Bradley’s Supermarkets has been in Jack Matthews’ family for generations; the store was founded by his great-great grandfather in 1921, and has been in his father’s hands since 2008.
Seventeen-year-old Jack, who is studying at a local college, is currently learning to run the business.
Until two years ago, Bradley’s Supermarkets was the only shop in the village. That all changed when the Co-op opened its first premium convenience store 500 metres away, and two weeks ago, Waitrose opened an 8,500sq ft store – the largest Little Waitrose in the country – a mile away. However, these new-found rivals haven’t phased Jack.
“It’s a bit of a novelty, then people go back to old habits,” he says. “As much as Waitrose is very nice, it’s not the cheapest of places.”
Jack believes that his store’s reputation contributes to its success in the face of the competition.
“Everyone knows our store,” he says. “Not just because it’s been here for so long, but because we’re heavily involved in the community.”
Location: Quorn, Leicestershire
Hours: 6am-9pm Mon-Fri, 6am-8pm Sat, 6am-6pm Sun
Trading since: 2008 under Jack’s father, Paul Matthews, but it has been in the family since 1921
Staff: 56 in total, 32 in this store
Size: 2,600sq ft
Style: A family-run convenience store in a village parade. A new Waitrose is located a mile away, and there are five Co-ops in a five-mile radius.
With the help of Nisa, Bradley’s Supermarkets sponsors the local cricket and football clubs. The store also donates stock to community events, such as the annual Santa’s Grotto and a charity bike ride.
“We’re also looking at doing a summer food fair with local suppliers,” Jack says. “You have to give a little to get something back.”
Jack and his father, Paul, are striving to combine innovation with tradition. The store began as a greengrocer and has expanded several times since then, but they still get a fruit and veg delivery from Leicester market six days a week.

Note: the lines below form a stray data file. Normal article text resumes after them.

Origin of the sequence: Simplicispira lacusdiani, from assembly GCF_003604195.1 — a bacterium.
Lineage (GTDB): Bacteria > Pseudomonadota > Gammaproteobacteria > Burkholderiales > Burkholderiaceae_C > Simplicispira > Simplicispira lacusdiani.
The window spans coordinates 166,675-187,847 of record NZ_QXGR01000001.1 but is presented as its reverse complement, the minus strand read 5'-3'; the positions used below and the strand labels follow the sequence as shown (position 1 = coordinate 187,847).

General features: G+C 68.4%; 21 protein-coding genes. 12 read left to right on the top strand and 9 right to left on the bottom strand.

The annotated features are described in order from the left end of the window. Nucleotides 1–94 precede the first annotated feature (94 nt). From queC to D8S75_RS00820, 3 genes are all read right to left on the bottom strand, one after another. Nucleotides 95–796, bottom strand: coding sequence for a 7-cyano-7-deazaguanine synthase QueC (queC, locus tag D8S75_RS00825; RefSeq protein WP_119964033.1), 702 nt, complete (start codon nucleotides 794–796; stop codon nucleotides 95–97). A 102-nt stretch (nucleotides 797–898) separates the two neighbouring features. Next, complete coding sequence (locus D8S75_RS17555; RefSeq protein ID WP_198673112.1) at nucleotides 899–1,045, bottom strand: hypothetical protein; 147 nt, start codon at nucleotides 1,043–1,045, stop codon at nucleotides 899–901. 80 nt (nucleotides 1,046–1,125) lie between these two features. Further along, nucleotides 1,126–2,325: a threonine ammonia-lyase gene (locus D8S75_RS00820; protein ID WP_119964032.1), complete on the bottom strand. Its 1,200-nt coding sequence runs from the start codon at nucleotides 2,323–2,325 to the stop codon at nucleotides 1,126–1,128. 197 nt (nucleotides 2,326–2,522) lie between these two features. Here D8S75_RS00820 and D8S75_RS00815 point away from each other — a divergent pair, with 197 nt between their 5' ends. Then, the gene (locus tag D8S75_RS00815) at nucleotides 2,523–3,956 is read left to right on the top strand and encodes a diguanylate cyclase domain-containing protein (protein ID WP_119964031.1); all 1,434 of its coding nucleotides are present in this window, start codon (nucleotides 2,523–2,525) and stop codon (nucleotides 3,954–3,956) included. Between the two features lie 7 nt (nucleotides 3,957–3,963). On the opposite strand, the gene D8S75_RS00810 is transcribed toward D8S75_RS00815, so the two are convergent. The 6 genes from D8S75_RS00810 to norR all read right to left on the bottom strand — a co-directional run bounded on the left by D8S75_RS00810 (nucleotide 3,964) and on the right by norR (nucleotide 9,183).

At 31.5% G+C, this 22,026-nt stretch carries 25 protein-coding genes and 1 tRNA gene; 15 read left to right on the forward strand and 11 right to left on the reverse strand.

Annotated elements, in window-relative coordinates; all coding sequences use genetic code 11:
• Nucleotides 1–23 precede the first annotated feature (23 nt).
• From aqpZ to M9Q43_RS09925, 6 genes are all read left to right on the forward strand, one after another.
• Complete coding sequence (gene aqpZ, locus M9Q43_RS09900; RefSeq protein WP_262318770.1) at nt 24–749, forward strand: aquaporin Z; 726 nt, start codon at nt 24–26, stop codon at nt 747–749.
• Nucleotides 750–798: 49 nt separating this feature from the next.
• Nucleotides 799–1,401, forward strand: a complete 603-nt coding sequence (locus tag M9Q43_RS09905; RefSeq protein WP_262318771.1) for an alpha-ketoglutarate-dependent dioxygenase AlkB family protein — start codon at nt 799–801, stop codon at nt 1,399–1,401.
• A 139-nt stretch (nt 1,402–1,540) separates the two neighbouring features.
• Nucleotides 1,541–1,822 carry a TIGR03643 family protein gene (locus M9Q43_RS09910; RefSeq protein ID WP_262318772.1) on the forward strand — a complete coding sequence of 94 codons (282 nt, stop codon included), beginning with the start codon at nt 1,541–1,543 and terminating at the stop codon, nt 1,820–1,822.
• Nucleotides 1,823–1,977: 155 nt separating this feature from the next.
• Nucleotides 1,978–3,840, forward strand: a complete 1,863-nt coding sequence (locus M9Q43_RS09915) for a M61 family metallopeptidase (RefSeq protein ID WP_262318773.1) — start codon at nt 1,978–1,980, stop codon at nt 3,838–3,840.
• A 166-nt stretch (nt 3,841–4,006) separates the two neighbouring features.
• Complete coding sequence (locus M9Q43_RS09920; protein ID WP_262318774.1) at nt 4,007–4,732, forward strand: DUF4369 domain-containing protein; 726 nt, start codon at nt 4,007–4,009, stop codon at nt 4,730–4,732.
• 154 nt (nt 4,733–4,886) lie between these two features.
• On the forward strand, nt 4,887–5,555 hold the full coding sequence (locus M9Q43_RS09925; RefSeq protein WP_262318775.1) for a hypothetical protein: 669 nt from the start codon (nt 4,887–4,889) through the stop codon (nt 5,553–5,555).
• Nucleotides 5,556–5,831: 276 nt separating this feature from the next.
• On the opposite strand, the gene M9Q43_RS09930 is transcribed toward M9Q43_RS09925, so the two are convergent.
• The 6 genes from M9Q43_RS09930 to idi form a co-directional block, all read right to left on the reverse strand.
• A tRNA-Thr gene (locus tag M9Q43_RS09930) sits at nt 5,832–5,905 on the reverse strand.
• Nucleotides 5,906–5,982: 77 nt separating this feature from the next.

Jack says he’d like to expand the two-shop business, but is cautious of having quantity over quality.
“I’m more of a believer in having three strong shops than 27 average ones,” he says.
“It can be a challenge to pay attention locally, and having multiple stores would add to the difficulties of getting to know your community. I think that having one good shop makes retailers successful in their personal careers.”
A key lesson Jack has learnt is the importance of identity, which ties into his mantra of growing stores alongside their community.
While Bradley’s Supermarkets has always done this by providing shoppers with locally-sourced produce, Jack has already made changes, including introducing artisan ice cream and a new brand of pet food – a contact Jack made while doing work experience at Dorset retailer Dike & Son.
They’ve also overhauled their food to go, changing from a simple deli counter to selling hot pastries, cheeseburgers, sandwiches and chips. A slush machine was also installed in time for summer, selling 420 cups in its first week.
“Be different,” Jack advises. “When competition opens, don’t try to beat them at their own game – especially when that competition is a huge multiple. Do what you know you’re good at.”